12019-03-12T23:56:35+00:00Stanford University Pressaf84c3e11fe030c51c61bbd190fa82a3a1a1282413plainpublished2019-08-21T14:21:52+00:00Production Editor7a3dce28be212b1ba5b4a7a50f3d6a8d76b58c74Guest post by Victoria Thomas, undergraduate student at Manhattan College.
On October 3, 1928, the New York Amsterdam News ran an article praising the creativity, depth, talent, and commitment that went into the opening of Earl Dancer’s “Deep Harlem,” performed at the Lafayette Theatre in Harlem that Monday. The cast of “Deep Harlem” commemorated the history, culture, and progress of their people through performing what the New York Amsterdam News described as “by far the most impressive imposing scenes which have ever been staged in a local theatre.”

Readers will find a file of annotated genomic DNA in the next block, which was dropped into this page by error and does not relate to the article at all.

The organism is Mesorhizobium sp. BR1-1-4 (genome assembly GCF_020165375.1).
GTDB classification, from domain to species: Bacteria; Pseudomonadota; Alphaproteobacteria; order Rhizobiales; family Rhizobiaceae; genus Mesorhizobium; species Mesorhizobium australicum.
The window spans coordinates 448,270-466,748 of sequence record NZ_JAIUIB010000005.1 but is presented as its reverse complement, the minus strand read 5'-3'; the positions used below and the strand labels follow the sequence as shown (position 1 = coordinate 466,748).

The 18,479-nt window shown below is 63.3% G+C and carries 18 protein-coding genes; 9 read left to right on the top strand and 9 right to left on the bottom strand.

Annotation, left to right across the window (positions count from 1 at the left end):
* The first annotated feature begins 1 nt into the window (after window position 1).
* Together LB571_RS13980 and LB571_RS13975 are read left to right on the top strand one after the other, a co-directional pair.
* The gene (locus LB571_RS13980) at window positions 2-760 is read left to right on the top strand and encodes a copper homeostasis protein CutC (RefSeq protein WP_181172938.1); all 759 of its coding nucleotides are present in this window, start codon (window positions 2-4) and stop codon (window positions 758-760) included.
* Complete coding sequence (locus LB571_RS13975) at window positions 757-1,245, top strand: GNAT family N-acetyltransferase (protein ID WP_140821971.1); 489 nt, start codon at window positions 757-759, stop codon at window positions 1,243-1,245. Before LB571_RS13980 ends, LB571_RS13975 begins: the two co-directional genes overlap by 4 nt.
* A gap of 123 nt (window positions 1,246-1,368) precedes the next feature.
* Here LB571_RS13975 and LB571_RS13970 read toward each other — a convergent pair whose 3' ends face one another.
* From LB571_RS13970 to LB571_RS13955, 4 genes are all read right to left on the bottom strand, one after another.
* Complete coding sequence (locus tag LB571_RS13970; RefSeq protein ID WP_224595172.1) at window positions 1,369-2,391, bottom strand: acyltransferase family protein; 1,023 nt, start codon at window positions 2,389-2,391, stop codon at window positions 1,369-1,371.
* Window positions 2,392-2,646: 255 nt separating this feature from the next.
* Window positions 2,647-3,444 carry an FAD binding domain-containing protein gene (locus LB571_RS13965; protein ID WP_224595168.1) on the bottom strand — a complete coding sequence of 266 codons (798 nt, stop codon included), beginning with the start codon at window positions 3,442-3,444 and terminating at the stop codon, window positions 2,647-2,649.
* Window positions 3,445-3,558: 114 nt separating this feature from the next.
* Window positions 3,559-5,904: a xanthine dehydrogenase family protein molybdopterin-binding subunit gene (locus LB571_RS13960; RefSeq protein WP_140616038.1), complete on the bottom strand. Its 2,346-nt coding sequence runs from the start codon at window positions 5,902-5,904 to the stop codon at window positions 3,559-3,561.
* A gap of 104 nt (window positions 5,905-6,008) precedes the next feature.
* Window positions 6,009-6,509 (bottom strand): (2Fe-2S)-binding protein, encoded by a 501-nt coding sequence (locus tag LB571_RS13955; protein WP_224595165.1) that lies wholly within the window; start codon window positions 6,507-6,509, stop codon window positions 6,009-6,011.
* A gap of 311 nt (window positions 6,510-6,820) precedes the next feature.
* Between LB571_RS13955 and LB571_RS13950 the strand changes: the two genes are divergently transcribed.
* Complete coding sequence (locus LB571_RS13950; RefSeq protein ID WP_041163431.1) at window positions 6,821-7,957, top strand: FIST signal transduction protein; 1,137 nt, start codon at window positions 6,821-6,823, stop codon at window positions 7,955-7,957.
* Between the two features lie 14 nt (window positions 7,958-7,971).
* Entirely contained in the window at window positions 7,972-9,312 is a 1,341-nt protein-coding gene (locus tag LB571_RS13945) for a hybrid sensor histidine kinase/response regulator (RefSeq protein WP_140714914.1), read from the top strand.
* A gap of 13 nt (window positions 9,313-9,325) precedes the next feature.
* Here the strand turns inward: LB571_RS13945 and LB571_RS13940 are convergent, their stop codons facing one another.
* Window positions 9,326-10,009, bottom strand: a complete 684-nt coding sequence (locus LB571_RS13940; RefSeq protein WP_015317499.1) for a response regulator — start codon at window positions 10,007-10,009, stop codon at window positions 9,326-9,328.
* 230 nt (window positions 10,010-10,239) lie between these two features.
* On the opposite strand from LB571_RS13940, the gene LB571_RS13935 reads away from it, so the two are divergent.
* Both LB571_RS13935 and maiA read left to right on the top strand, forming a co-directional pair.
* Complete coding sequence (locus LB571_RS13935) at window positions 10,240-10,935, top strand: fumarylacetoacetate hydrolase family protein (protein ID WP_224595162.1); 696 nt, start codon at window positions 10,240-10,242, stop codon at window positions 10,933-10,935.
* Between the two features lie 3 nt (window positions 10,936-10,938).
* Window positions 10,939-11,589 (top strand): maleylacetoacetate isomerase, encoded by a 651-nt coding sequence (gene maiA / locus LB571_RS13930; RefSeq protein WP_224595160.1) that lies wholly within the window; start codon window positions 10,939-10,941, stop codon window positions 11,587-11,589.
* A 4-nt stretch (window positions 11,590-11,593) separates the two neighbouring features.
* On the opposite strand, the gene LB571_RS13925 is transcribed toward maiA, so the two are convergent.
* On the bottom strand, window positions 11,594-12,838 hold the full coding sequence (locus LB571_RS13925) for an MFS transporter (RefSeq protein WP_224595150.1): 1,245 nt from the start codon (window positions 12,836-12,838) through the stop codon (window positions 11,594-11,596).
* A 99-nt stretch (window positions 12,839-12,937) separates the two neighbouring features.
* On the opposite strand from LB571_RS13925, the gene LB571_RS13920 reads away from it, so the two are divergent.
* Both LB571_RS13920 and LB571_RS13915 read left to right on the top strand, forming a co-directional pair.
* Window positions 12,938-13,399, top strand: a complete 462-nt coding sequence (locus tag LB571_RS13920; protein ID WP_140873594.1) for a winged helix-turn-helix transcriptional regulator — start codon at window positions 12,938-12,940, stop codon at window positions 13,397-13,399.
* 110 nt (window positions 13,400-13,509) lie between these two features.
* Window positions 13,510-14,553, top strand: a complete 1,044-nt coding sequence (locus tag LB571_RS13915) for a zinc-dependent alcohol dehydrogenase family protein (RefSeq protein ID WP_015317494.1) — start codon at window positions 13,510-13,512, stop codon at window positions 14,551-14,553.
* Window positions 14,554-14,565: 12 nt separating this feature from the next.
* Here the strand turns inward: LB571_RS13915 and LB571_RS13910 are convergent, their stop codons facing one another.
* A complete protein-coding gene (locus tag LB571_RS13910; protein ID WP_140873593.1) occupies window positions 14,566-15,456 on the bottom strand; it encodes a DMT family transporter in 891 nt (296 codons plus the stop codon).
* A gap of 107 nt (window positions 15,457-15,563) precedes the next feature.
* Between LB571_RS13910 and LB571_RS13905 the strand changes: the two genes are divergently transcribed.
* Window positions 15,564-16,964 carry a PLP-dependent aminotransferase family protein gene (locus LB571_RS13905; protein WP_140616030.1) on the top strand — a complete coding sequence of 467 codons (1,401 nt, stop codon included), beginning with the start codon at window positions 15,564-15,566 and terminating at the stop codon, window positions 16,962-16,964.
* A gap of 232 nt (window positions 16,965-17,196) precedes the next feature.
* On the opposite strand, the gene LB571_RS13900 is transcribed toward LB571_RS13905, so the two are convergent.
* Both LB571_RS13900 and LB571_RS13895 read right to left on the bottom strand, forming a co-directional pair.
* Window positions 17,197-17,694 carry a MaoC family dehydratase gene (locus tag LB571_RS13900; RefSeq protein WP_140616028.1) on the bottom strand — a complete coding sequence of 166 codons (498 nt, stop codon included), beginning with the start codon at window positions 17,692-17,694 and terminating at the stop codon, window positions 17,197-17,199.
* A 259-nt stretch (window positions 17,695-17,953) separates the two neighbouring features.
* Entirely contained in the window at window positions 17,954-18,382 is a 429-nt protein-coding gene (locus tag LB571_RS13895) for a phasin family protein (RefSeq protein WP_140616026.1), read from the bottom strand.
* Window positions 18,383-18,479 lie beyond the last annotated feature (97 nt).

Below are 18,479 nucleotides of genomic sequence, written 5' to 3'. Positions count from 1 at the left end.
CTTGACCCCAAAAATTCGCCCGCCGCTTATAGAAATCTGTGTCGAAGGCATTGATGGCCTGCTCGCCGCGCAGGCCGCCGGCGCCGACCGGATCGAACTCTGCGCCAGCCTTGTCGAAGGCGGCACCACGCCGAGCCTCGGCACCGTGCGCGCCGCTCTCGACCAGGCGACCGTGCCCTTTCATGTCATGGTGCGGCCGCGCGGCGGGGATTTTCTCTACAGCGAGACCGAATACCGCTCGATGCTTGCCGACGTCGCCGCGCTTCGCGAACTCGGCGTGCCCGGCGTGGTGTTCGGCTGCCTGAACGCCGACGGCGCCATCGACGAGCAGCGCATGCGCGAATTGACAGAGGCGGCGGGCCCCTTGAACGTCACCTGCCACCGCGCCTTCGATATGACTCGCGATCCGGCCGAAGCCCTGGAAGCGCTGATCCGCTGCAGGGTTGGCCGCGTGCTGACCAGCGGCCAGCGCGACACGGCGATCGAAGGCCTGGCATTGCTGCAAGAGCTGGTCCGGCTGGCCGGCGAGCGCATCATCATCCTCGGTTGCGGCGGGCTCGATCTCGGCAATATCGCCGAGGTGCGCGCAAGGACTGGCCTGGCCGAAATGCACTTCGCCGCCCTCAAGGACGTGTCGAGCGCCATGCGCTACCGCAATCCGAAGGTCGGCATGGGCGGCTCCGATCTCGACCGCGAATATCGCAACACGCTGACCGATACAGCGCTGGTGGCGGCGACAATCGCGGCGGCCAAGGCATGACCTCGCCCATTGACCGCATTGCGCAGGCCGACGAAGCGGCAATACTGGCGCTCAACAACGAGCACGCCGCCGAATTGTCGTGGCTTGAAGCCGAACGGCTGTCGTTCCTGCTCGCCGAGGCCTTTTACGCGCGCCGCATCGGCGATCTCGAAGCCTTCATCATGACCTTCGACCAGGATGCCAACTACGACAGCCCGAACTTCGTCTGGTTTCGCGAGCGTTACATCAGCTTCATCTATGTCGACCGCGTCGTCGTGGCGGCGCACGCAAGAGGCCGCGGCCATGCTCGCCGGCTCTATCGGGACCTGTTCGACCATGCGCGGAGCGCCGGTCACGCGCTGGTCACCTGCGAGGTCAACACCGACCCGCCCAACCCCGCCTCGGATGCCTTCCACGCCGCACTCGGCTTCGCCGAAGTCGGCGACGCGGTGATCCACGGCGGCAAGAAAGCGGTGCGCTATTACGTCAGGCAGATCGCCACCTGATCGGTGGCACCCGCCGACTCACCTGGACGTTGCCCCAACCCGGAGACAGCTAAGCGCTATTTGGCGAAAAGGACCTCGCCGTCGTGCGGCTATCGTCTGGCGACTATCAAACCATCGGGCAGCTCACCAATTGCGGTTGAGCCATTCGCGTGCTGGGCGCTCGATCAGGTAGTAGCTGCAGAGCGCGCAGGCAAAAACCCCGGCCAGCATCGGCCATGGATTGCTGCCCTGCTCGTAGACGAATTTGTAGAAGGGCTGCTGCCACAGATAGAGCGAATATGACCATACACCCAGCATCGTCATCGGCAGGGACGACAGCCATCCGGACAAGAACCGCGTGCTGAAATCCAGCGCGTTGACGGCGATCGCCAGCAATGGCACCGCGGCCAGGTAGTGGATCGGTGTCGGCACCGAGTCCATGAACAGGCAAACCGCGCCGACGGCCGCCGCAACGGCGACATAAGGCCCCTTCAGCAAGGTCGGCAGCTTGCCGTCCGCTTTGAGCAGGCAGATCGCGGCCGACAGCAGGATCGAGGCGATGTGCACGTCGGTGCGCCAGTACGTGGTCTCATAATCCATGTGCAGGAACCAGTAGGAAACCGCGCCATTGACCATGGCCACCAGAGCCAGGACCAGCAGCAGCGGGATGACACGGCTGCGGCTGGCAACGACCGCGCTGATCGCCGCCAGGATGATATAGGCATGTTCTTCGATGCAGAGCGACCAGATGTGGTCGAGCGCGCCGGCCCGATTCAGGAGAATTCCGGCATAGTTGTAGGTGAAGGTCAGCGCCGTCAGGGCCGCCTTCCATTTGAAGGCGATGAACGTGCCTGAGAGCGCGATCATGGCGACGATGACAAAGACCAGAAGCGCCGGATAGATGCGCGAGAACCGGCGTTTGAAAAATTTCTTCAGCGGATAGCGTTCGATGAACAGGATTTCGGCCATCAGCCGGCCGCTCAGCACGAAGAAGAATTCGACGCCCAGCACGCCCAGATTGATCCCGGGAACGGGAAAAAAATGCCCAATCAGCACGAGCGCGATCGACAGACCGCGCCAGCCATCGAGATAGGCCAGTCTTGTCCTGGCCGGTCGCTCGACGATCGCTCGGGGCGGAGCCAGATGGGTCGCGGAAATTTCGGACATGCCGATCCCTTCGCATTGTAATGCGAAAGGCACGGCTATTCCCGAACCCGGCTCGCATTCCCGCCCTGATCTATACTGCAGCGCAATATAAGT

Serving as a cultural, artistic, and social hub for African Americans during this time, the neighborhood of Harlem rose to its height during this Harlem Renaissance thanks to various forms of artistic expression, such as that demonstrated in Earl Dancer’s “Deep Harlem.” The show, as the article describes, depicted the enslavement and plantation work of the Kushite tribe. The adoration of the all African-American show highlights African American’s pride in their people’s culture. Today, African-American television channels such as BET help to showcase and highlight the culture and talent of the African-American community.